My son is almost 8 now, and he had a nice little Crayola desk that my mom had bought for him to do his schoolwork at, and he had an old school desk with a monitor, keyboard, and mouse on it for his computer, and he had a lot of junk in his room. With the new school year looming on the horizon, I wanted to get him something a little better than that, out of a desperate hope that he'd spend a little time in there doing his homework and projects, instead of ruining the coffee table further.
With that in mind, I consulted all of my friends and coworkers for their best ideas for a desk. It turned out that my initial thinking (largest possible broad flat surface for the given space) was a pretty popular idea. This leads me to wonder why there are so many desks with little specialized compartments out there, but not enough to actually research it.
Teachers! Did you use this instructable in your classroom?
Add a Teacher Note to share how you incorporated it into your lesson.
Step 1: Go Shopping.
I had about 81" of wall, my son's "Floor to elbow" measurement is 31", and his reach is 21" so I pretty much had figured on a 24"x80" door as the surface for the desk and just needed to find something about the right height for it. Lucky for me Target had these Chrome Wire Storage things on sale for $15. So I bought 2 of them.
Final shopping list was:
2x wire shelving units
1x 24" wide 80" tall hollow core door (if this was for me, I'd have gone solid core, but the hollow seemed strong enough for him)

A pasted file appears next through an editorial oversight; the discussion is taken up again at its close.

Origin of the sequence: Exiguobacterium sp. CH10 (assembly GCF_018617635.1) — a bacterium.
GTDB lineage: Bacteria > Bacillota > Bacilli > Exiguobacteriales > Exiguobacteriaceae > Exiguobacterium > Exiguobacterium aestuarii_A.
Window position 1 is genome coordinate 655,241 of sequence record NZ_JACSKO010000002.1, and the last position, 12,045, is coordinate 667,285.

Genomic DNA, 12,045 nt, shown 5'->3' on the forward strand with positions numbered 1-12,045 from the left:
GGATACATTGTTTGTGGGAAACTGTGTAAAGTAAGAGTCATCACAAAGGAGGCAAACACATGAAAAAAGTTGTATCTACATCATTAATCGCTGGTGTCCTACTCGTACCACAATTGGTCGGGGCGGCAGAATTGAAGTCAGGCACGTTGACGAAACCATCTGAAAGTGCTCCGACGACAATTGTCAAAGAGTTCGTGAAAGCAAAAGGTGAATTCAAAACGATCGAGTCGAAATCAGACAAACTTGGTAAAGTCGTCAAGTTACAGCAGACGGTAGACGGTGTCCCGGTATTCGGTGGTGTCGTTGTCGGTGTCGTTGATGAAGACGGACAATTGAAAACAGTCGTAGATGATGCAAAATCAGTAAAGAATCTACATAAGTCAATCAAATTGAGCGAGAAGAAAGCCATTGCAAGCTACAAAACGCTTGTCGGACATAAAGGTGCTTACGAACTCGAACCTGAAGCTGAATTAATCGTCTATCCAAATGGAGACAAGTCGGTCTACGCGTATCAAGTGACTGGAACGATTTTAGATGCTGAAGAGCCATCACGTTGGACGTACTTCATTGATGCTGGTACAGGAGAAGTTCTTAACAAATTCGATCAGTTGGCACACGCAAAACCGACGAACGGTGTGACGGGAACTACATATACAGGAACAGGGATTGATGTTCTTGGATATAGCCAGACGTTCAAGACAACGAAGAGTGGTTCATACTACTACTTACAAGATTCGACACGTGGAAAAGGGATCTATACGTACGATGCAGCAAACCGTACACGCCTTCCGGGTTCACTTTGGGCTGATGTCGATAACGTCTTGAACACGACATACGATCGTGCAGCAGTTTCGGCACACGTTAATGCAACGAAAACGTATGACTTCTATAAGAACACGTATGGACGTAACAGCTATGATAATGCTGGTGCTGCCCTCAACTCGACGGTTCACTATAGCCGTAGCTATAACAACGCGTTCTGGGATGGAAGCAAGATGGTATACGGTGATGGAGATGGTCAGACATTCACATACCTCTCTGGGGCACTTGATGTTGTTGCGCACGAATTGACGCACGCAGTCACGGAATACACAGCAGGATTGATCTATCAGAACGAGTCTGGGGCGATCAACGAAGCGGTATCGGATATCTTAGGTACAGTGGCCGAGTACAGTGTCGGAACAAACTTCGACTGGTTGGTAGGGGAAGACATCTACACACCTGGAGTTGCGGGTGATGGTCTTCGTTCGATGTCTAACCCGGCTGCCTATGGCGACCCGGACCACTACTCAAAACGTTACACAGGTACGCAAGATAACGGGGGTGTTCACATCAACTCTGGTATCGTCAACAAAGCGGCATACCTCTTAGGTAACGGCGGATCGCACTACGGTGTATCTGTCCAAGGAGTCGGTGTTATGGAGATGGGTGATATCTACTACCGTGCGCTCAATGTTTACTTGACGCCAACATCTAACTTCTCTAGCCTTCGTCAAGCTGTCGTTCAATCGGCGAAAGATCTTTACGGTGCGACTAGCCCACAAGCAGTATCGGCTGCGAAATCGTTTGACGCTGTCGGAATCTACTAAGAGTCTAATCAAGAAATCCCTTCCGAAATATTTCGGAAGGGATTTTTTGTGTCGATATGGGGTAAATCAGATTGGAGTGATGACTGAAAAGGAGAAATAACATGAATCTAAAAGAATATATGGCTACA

1x bag of 6 copper pipe hangers, 1 1/4" diameter
1x box of #8 phillips head wood screws, 1" long
Step 2: Assemble the Shelves and Test
The only tricky part here was realizing that the top shelves needed to be mounted upside down. These shelves rely on gravity and the weight you put on them to hold in place, a slightly trapezoidal cylinder rests over these black plastic pieces that rely on the ribs of the posts and the pressure from the shelf itself to hold in place. If the top shelf were mounted according to their instructions, the top shelf would be pulled off the legs by the next step. Since it's just a few screws, it's not a big deal to take it apart if we'd move.
In the background, you'll notice an episode of Charmed on the TV, a broken fan on the right next to the doggy bed, and a length of CAT5 running across the floor.
Step 3: Attaching the Door to the Shelves With the Copper Bits.
I'd have bought steel or aluminum if Home Depot had had either in stock, but you can see here that these pipe hangers fit just right, and that I was able to bend one for each shelf to hold it on the side that was too far from the edge. Since this is a hollow door, you can't just put a screw in anywhere, you have to do it at the edge. I drilled out pilot holes first so that it wouldn't deform the door at all when I put the screws in.
3 seemed to be enough to hold it very steadily on each side, so I didn't bother adding more. With a solid core door I'd have probably used more.
Step 4: Finished Product
As you can see, it's a lot larger than the desk it's replacing. The desk on top is going back to my mom's house, and the one underneath is ready for installation in his room.
Step 5: In Place in His Room
The walls washed out in the flash here, but you can see how much space he has now, w/ the 17" screen and the USB microscope tucked off to the side. The desk is 31" tall, so it'll be perfect counter height for him now, and perfect desk height as he grows into it. We're planning to just buy him a normal sized desk chair for doing his homework.
Total shopping time: 1hr
Total build time: 1hr, plus time to clean off the old desk